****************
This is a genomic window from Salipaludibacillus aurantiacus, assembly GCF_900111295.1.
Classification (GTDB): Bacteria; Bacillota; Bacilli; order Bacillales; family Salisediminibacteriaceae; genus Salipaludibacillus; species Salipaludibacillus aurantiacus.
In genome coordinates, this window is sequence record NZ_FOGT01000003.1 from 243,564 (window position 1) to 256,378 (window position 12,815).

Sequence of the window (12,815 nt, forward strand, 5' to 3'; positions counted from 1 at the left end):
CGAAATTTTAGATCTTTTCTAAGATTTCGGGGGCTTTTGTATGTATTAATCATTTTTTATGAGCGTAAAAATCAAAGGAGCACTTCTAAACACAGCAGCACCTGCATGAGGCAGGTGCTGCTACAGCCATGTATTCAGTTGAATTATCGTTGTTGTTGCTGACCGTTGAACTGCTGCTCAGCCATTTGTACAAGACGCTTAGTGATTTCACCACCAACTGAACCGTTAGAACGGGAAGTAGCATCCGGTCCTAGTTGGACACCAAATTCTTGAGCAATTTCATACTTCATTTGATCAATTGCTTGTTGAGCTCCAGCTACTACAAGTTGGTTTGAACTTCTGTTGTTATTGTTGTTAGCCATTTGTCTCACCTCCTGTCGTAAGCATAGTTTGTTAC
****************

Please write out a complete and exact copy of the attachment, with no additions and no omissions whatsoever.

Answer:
This is a genomic window from Salipaludibacillus aurantiacus, assembly GCF_900111295.1.
Classification (GTDB): Bacteria; Bacillota; Bacilli; order Bacillales; family Salisediminibacteriaceae; genus Salipaludibacillus; species Salipaludibacillus aurantiacus.
In genome coordinates, this window is sequence record NZ_FOGT01000003.1 from 243,564 (window position 1) to 256,378 (window position 12,815).

Sequence of the window (12,815 nt, forward strand, 5' to 3'; positions counted from 1 at the left end):
CGAAATTTTAGATCTTTTCTAAGATTTCGGGGGCTTTTGTATGTATTAATCATTTTTTATGAGCGTAAAAATCAAAGGAGCACTTCTAAACACAGCAGCACCTGCATGAGGCAGGTGCTGCTACAGCCATGTATTCAGTTGAATTATCGTTGTTGTTGCTGACCGTTGAACTGCTGCTCAGCCATTTGTACAAGACGCTTAGTGATTTCACCACCAACTGAACCGTTAGAACGGGAAGTAGCATCCGGTCCTAGTTGGACACCAAATTCTTGAGCAATTTCATACTTCATTTGATCAATTGCTTGTTGAGCTCCAGCTACTACAAGTTGGTTTGAACTTCTGTTGTTATTGTTGTTAGCCATTTGTCTCACCTCCTGTCGTAAGCATAGTTTGTTAC